Resource allocation in optical beam-steered indoor networks

Abstract

Optical Wireless (OW) technologies deploying narrow multiwavelength light beams offer a promising alternative to traditional wireless indoor communications as they provide higher bandwidths and overcome the radio spectrum congestion typical of the 2.4 and 5GHz frequency bands. However, unlocking their full potential requires exploring novel control and management techniques. Specifically, there is a need for efficient and intelligent resource management and localization techniques that allot wavelengths and capacity to devices. In this paper we present a resource allocation model for one such indoor optical wireless approach, a Beam-steered Reconfigurable Optical-Wireless System for Energy-efficient communication (BROWSE). BROWSE aims to supply each user within a room with its own downstream infrared light beam with at least 10Gbps throughput, while providing a 60GHz radio channel upstream. Using Integer Linear Programming (ILP) techniques, we have designed and implemented a resource allocation model for the BROWSE OW downstream connection. The designed model optimises the trade-off between energy-consumption and throughput, while providing TDM capabilities to effectively serve densely deployed devices with a limited number of simultaneous available wavelengths. Through several test-scenarios we have assessed the model’s performance, as well as its applicability to future ultra-high bandwidth video streaming applications.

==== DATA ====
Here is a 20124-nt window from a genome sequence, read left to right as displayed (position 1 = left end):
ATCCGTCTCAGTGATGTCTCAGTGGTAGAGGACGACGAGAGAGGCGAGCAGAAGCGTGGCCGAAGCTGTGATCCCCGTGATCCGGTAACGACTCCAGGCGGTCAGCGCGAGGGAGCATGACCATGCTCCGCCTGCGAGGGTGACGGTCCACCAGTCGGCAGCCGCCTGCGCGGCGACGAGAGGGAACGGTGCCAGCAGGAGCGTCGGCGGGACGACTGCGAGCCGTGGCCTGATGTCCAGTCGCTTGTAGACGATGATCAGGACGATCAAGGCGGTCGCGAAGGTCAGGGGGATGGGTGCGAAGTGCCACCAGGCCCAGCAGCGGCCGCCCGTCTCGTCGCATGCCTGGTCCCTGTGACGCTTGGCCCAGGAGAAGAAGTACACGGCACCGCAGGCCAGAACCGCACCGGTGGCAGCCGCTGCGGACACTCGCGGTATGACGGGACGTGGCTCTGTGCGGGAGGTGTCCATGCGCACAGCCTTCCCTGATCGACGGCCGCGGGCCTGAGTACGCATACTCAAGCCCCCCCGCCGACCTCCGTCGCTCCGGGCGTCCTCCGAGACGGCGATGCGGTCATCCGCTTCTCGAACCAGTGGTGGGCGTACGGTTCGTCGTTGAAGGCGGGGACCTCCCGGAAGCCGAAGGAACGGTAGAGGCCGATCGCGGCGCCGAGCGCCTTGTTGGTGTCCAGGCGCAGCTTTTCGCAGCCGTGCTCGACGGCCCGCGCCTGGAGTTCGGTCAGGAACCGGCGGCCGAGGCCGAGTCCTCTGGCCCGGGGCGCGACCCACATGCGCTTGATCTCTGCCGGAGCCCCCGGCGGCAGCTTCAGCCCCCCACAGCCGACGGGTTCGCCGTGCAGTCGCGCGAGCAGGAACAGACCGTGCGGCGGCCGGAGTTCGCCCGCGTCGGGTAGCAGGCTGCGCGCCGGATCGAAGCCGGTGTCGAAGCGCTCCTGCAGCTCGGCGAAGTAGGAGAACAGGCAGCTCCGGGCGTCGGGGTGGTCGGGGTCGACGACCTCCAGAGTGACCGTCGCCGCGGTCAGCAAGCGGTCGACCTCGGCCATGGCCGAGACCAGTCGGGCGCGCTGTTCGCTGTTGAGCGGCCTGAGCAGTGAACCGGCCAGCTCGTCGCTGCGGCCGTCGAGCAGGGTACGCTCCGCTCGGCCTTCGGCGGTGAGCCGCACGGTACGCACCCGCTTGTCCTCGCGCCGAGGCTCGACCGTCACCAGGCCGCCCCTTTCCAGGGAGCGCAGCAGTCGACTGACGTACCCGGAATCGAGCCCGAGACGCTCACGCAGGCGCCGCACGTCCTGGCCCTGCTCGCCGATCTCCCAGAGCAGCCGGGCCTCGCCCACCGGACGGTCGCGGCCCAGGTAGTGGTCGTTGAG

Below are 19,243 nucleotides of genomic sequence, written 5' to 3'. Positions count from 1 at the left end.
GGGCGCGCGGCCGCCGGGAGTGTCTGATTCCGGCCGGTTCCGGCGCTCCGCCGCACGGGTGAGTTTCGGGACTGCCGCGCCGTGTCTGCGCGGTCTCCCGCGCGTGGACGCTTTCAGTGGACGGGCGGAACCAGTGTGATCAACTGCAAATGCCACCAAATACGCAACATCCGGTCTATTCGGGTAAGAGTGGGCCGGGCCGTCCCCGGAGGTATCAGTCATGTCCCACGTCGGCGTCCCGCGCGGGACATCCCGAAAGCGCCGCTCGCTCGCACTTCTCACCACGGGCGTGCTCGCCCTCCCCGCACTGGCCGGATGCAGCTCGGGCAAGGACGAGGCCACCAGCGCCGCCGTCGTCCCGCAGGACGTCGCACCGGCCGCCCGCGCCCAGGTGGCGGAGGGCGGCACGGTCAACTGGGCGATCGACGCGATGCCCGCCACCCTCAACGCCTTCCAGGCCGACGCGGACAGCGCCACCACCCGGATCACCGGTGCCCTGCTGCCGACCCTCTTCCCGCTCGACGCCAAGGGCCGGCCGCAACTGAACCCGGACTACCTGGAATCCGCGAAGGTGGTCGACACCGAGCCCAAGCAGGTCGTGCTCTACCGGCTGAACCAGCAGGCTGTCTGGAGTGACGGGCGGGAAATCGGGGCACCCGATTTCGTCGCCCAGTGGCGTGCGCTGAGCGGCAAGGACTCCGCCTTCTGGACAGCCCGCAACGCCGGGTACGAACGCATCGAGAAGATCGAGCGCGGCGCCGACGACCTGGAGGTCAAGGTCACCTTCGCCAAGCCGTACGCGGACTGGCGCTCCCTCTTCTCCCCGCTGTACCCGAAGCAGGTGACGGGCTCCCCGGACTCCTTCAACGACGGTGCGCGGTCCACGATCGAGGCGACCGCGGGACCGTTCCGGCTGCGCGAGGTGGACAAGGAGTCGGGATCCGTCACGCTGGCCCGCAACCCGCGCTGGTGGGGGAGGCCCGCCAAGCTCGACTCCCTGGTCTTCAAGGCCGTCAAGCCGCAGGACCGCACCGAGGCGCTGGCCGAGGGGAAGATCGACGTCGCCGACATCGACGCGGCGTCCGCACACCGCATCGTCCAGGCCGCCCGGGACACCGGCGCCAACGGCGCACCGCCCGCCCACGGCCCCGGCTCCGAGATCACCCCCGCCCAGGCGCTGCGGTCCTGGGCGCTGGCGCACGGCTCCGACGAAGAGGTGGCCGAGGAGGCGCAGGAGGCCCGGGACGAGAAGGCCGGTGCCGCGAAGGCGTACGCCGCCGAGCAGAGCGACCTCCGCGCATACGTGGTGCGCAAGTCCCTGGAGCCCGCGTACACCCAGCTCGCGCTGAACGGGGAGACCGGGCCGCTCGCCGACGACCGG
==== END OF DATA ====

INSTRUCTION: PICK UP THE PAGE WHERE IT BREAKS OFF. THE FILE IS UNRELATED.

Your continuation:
Publication
IEEE/IFIP Network Operations and Management Symposium (NOMS)